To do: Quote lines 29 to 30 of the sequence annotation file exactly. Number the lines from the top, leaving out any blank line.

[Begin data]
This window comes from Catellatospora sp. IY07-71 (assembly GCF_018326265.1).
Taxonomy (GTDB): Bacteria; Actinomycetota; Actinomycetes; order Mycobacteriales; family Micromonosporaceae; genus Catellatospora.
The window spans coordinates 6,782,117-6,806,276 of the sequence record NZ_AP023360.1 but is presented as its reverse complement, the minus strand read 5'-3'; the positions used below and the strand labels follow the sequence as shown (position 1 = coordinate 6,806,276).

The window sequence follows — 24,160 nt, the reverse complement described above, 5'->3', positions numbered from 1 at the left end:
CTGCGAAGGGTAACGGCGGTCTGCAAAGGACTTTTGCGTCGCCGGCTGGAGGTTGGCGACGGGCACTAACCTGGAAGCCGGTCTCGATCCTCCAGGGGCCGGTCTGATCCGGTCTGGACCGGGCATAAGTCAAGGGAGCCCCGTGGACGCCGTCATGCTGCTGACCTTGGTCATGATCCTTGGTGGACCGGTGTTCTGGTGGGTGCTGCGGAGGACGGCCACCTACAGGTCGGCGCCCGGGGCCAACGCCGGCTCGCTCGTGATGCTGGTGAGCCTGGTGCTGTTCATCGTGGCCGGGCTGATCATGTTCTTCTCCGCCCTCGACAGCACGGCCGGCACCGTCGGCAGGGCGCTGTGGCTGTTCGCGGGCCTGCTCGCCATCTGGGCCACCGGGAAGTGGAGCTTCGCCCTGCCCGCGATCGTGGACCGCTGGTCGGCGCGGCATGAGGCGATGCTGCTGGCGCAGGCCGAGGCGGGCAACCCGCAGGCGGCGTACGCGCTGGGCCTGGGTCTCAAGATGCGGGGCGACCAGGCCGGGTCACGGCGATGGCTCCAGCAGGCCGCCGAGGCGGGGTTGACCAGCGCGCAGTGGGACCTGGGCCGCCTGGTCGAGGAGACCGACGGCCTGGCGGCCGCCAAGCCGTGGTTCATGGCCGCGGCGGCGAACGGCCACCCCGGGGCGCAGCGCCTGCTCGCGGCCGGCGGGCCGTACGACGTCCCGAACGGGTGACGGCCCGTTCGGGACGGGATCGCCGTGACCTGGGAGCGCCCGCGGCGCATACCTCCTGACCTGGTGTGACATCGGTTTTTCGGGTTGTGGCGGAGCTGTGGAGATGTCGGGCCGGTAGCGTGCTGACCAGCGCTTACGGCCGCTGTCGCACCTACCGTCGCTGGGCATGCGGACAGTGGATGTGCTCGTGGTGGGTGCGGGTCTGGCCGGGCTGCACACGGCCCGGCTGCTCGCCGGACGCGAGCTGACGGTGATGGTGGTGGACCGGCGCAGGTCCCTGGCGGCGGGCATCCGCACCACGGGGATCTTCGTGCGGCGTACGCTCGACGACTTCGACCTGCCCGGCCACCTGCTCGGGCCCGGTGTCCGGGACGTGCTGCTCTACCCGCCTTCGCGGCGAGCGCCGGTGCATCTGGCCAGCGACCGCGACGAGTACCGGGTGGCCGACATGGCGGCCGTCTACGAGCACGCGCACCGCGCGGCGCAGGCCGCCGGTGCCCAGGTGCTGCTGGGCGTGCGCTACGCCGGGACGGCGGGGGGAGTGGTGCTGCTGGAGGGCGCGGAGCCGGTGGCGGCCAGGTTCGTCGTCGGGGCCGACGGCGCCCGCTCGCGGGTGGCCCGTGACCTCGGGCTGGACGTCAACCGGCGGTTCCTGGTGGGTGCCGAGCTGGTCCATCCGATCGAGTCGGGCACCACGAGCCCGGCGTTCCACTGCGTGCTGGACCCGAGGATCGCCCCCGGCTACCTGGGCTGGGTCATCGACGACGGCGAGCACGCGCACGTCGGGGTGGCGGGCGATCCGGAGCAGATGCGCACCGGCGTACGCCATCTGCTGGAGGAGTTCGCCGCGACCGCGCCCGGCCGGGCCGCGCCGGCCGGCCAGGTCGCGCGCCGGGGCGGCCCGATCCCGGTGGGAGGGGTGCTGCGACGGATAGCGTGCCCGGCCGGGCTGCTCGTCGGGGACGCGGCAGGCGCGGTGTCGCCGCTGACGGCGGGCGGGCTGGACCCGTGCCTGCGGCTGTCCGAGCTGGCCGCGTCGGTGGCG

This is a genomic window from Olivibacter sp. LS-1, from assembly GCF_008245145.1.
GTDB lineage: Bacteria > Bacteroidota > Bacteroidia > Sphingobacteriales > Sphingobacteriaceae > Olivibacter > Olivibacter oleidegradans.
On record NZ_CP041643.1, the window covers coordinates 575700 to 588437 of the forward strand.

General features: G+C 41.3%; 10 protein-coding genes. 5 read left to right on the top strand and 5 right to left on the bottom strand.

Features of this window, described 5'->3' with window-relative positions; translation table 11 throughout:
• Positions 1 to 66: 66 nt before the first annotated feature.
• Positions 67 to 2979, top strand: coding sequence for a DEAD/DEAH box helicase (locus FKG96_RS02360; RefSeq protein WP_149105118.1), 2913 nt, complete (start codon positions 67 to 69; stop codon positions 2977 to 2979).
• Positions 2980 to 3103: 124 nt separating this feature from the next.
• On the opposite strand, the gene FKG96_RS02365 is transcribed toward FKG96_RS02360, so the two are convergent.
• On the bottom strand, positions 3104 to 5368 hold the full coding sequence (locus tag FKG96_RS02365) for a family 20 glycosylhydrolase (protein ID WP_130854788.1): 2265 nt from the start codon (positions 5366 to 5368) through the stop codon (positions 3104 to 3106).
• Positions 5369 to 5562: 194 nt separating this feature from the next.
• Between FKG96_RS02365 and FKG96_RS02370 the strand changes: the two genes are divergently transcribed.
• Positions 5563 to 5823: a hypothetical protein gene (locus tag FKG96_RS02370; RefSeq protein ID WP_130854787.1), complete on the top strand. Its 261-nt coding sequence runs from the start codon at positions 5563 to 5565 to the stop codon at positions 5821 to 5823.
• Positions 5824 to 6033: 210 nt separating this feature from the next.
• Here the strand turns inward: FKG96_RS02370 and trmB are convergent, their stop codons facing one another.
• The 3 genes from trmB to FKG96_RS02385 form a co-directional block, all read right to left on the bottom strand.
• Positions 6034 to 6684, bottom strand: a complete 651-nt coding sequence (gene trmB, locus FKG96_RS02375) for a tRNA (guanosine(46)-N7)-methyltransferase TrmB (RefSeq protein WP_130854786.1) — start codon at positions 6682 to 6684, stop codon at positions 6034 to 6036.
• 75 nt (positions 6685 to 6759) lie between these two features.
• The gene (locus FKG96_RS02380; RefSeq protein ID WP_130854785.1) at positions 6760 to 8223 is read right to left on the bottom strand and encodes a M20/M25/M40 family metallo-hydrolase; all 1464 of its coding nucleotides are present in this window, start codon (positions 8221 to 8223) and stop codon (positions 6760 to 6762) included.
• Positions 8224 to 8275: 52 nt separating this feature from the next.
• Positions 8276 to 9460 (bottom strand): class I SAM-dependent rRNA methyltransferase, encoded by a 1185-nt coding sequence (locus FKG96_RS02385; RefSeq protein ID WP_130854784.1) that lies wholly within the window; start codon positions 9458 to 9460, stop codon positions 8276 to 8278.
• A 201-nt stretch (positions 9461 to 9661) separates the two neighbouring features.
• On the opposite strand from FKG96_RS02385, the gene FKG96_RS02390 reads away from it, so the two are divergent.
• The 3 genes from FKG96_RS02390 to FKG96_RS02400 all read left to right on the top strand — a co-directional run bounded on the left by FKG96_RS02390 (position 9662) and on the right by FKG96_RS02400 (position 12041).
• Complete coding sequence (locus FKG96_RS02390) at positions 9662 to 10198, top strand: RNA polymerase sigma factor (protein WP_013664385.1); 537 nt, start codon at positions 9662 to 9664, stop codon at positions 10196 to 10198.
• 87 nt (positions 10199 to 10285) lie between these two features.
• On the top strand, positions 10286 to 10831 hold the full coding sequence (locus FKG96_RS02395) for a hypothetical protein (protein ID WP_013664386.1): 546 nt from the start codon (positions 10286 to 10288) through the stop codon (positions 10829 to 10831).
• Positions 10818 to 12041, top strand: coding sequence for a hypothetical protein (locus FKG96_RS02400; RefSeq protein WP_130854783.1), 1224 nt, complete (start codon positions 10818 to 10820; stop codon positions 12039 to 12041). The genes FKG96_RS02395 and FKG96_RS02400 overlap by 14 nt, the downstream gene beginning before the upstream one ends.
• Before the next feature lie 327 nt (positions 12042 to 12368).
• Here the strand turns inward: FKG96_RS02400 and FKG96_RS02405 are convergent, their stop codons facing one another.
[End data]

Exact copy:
• The 3 genes from FKG96_RS02390 to FKG96_RS02400 all read left to right on the top strand — a co-directional run bounded on the left by FKG96_RS02390 (position 9662) and on the right by FKG96_RS02400 (position 12041).
• Complete coding sequence (locus FKG96_RS02390) at positions 9662 to 10198, top strand: RNA polymerase sigma factor (protein WP_013664385.1); 537 nt, start codon at positions 9662 to 9664, stop codon at positions 10196 to 10198.